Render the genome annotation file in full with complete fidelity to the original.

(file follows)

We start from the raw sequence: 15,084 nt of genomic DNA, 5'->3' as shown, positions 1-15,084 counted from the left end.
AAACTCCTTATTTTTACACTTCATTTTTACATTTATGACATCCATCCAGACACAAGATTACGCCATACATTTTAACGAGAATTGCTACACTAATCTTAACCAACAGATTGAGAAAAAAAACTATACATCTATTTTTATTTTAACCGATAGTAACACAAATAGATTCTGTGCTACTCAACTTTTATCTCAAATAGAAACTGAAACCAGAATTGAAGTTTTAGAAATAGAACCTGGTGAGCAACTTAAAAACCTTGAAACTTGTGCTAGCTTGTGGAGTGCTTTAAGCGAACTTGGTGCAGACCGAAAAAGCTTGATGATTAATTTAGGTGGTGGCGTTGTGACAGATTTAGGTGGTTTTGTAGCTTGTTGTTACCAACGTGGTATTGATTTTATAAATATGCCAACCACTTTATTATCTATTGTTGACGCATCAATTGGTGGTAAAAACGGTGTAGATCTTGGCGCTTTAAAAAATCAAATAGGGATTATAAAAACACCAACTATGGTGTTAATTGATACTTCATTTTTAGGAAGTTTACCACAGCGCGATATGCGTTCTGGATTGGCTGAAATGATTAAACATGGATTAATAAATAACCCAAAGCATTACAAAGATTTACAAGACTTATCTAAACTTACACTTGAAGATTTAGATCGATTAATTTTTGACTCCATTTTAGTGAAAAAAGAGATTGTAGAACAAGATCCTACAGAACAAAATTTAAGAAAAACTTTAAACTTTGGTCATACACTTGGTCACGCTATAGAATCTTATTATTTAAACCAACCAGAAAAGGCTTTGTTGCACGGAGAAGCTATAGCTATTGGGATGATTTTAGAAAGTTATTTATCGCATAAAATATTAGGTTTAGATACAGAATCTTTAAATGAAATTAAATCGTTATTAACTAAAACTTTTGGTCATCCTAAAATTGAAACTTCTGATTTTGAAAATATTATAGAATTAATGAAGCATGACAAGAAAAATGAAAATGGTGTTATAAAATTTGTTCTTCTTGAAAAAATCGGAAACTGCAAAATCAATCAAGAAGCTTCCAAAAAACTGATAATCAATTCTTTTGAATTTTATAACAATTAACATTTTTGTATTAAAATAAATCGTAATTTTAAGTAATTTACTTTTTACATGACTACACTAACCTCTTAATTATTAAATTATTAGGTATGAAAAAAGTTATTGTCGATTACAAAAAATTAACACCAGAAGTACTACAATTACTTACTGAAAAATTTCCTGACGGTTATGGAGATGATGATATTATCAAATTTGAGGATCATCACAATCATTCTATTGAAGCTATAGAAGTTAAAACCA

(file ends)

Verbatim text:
We start from the raw sequence: 15,084 nt of genomic DNA, 5'->3' as shown, positions 1-15,084 counted from the left end.
AAACTCCTTATTTTTACACTTCATTTTTACATTTATGACATCCATCCAGACACAAGATTACGCCATACATTTTAACGAGAATTGCTACACTAATCTTAACCAACAGATTGAGAAAAAAAACTATACATCTATTTTTATTTTAACCGATAGTAACACAAATAGATTCTGTGCTACTCAACTTTTATCTCAAATAGAAACTGAAACCAGAATTGAAGTTTTAGAAATAGAACCTGGTGAGCAACTTAAAAACCTTGAAACTTGTGCTAGCTTGTGGAGTGCTTTAAGCGAACTTGGTGCAGACCGAAAAAGCTTGATGATTAATTTAGGTGGTGGCGTTGTGACAGATTTAGGTGGTTTTGTAGCTTGTTGTTACCAACGTGGTATTGATTTTATAAATATGCCAACCACTTTATTATCTATTGTTGACGCATCAATTGGTGGTAAAAACGGTGTAGATCTTGGCGCTTTAAAAAATCAAATAGGGATTATAAAAACACCAACTATGGTGTTAATTGATACTTCATTTTTAGGAAGTTTACCACAGCGCGATATGCGTTCTGGATTGGCTGAAATGATTAAACATGGATTAATAAATAACCCAAAGCATTACAAAGATTTACAAGACTTATCTAAACTTACACTTGAAGATTTAGATCGATTAATTTTTGACTCCATTTTAGTGAAAAAAGAGATTGTAGAACAAGATCCTACAGAACAAAATTTAAGAAAAACTTTAAACTTTGGTCATACACTTGGTCACGCTATAGAATCTTATTATTTAAACCAACCAGAAAAGGCTTTGTTGCACGGAGAAGCTATAGCTATTGGGATGATTTTAGAAAGTTATTTATCGCATAAAATATTAGGTTTAGATACAGAATCTTTAAATGAAATTAAATCGTTATTAACTAAAACTTTTGGTCATCCTAAAATTGAAACTTCTGATTTTGAAAATATTATAGAATTAATGAAGCATGACAAGAAAAATGAAAATGGTGTTATAAAATTTGTTCTTCTTGAAAAAATCGGAAACTGCAAAATCAATCAAGAAGCTTCCAAAAAACTGATAATCAATTCTTTTGAATTTTATAACAATTAACATTTTTGTATTAAAATAAATCGTAATTTTAAGTAATTTACTTTTTACATGACTACACTAACCTCTTAATTATTAAATTATTAGGTATGAAAAAAGTTATTGTCGATTACAAAAAATTAACACCAGAAGTACTACAATTACTTACTGAAAAATTTCCTGACGGTTATGGAGATGATGATATTATCAAATTTGAGGATCATCACAATCATTCTATTGAAGCTATAGAAGTTAAAACCA